Universal has said that it would make EUR500m worth of divestments in EMI as part of its purchase, however IMPALA has said that even if this amount increases, a merger of the two music groups would not be accepted.
The major is already under investigation by the European Commission over its tie-up with Live Nation and IMPALA added it wasn't the first time had run foul of the regulatory body - pointing to its purchase of BMG in 2006 when the major was forced to break up the publishing company in order to assimilate it into its business, as an example.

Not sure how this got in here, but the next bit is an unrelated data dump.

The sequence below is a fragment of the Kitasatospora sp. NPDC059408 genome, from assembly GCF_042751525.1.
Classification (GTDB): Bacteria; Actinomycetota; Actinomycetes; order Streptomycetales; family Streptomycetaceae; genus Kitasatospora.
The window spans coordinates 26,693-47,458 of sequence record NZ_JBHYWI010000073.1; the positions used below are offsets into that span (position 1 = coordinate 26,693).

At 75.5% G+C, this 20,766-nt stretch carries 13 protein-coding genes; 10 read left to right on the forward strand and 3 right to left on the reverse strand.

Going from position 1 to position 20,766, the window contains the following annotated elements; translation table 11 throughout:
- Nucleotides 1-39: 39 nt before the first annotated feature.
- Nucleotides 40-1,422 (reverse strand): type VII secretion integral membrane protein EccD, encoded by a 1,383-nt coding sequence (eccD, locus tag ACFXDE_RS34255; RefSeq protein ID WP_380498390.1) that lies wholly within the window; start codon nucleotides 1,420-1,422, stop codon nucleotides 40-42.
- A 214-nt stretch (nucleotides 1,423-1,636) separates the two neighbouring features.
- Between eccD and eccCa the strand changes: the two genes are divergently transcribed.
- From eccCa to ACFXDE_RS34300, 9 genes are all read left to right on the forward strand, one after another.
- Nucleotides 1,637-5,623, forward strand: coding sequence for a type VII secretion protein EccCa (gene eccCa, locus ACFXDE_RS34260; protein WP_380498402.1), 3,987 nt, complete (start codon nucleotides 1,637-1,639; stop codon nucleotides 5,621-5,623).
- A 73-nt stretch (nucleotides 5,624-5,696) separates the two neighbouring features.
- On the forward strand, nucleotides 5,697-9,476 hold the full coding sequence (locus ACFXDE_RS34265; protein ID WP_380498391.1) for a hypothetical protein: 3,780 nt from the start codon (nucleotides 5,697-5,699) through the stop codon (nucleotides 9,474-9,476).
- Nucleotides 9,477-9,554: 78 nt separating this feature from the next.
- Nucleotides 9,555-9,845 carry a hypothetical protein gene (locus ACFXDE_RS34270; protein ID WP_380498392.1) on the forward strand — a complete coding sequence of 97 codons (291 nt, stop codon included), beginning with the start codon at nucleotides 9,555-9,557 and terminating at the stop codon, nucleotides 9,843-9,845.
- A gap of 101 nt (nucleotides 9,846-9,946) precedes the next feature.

IMPALA executive chair Helen Smith, said considering Universal's history with Brussels, the body was expecting the sale to be blocked outright. "The same would apply to Sony if it buys EMI publishing. IMPALA will be discussing this in detail at its next board meeting in ten day's time."
The company said that arguments about the current state of the music market would be unlikely to convince regulators they should change their approach - since it feels that the impact of the major is one of the causes of market decline.
In music, over 80% of all new releases are produced by the independents, or SMEs as they are referred to by policymakers. IMPALA is concerned that more time will be lost when the sector should be working together on other issues. IMPALA expresses regret that EMI will continue to languish and urges the regulators to act quickly to reduce the impact on EMI's artists.